A church and windmill aren’t what one expects to see at a campground, but Diamond Willow campground on north shore has both. Both have been in the campground since the 1970s.
Stevy Johnson and her late husband Herb built the campground in the 1970s. Stevy just turned 89 (although her age was mistakenly reported in The Leader as 90).
They had moved to Slave Lake in the 1960s, she says, “because everything was booming.”
“We worked like little beavers there,” she says. Construction included building roads, a house, campsites, and a windmill.
“He (Herb) was going to generate his own power,” says Stevy about the windmill. Although it never did produce any power, and now the wings are gone.
Close by the windmill is a small white church complete with a steeple.
“My husband decided it would be nice to have a church in a campground,” says Stevy.
One of the Johnsons’ daughters and other people were married in the church at Diamond Willow.
In the last 12 years, about a half a dozen people have been married in the church, says Norm Seatter, one of the current owners. In the summer, there are occasional church services. The church is open and available for use.
Stevy’s mother-in-law lived to be in her 90s. She used to pray in the church each day. One day, Stevy found her asleep on a pew.
Diamond Willow only has seasonal rentals. It is on the northern edge of the eastern shore of Lesser Slave Lake. This region from Devonshire beach up to the Hamlet of Marten Beach is often referred to as north shore. Diamond Willow is about 30 kilometres north of Slave Lake off Highway 88 between the Marten River Campground in the provincial park and Marten Beach.
Before the church was moved to the campground, it was St. Peter’s Anglican Church in Slave Lake. It was used from 1933 to 1974 in both Old Town Slave Lake and where the Servus Credit Union now stands, in downtown Slave Lake.
Antoinette Vance moved to Slave Lake in 1954 to teach for at least two years. She still lives here, and has been a long time attendee at ‘St. Pete’s.’
The church building was built in 1933 in Old Town Slave Lake at the mouth of the Lesser Slave River (past the Home Hardware), she says. As early as 1913, the parish priest from High Prairie would hold Anglican services in Slave Lake, but this was the first church. While the church isn’t on old maps of the town, some old timers have told her it was across the river, in what is now Roland on the River campground.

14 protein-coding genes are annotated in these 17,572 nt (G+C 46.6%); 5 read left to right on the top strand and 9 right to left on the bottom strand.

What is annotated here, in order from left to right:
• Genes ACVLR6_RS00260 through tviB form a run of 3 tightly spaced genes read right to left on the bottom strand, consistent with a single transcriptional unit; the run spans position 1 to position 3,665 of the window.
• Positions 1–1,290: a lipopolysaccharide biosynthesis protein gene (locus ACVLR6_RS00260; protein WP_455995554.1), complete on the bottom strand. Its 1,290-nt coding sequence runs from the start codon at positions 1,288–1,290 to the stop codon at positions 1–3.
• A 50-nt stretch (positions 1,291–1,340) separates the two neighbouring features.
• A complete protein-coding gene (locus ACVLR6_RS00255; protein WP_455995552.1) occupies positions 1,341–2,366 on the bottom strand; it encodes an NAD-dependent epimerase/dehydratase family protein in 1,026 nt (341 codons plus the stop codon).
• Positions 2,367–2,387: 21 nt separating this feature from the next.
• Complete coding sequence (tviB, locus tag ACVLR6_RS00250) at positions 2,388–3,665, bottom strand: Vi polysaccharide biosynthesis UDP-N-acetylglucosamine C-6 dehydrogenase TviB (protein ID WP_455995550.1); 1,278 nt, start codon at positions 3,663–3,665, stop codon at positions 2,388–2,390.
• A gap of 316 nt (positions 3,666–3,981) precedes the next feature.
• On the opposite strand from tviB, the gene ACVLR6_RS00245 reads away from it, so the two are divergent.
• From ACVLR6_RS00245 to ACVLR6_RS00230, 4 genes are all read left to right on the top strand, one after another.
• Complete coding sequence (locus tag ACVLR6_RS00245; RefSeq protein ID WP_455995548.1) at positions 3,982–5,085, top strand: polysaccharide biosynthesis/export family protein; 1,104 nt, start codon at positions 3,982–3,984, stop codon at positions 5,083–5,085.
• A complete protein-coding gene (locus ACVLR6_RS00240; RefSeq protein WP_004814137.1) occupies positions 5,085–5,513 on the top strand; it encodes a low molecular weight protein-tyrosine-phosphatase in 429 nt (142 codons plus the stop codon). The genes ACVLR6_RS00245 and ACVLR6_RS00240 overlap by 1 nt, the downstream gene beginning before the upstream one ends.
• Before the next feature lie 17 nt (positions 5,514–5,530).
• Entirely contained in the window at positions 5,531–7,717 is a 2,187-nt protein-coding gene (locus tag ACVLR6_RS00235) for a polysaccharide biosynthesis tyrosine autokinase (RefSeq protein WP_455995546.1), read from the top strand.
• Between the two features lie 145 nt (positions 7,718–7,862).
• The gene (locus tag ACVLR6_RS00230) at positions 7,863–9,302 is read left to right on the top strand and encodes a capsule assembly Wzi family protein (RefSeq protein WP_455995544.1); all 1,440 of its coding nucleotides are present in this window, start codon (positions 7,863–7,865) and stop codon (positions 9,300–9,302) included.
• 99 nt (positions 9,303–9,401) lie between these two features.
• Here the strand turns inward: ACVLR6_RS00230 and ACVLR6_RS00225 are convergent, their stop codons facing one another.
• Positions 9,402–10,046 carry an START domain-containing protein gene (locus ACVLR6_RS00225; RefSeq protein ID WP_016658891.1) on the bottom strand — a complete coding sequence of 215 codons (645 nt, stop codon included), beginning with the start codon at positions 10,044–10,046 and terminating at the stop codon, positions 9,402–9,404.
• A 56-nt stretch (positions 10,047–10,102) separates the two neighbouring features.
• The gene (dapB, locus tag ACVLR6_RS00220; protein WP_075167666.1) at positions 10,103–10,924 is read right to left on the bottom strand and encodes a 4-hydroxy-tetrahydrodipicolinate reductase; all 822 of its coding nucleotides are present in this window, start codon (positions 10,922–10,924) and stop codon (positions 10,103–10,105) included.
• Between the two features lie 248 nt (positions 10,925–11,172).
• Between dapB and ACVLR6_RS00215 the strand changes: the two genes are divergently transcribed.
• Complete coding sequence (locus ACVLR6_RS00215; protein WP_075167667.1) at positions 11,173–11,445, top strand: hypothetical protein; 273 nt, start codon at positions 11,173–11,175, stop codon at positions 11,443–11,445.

When Old Town flooded in 1935, all of the buildings were moved to Slave Lake’s current location.
The story Vance was told was that the flooding was so bad, that they waited until the lake froze to move the church. It was then chopped out of the ice, dragged to Dog Island, and across the lake to where it now stands. This was because the Lesser Slave River was to dangerous too cross with the church.
St. Peter’s received its first full-time priest in 1958, says Vance. Before that it was led by deaconesses (female lay leaders), summer students, and the High Prairie priest leading communion once a month.
The church also owned a parish hall and a rectory (priest’s home) on the block between the church and the Legion. However, in 1974, the Town of Slave Lake wanted to buy the land.
Vance says, “at the time, we sold the church to Stevy Johnson for a dollar, with the agreement it would be put on a cement foundation, there’d be heat available, and it’d be open for anyone to use.”
The Johnsons also bought the parish hall. St. Peters moved the rectory to its current location on 7 St. SE near Roland Michener Secondary School.
At the time, this was the edge of town, says Vance. The school was there, but nothing else. While the new church was built, St. Peter’s met in the Catholic Church.
It was during this period when the church changed from an Anglican to an Ecumenical church, says Vance. This started with the United Church congregation asking to share services, as they didn’t have a leader. Within a year, the Lutheran group also joined. It was one of the first churches to join the three denominations into an ecumenical church. At the time, this was a new idea. It remains one of only a few with Anglican, United, and Lutheran services. Most are two of the three.
“It’s been really great,” says Vance. “Each one of us would be too small” to survive as three individual churches.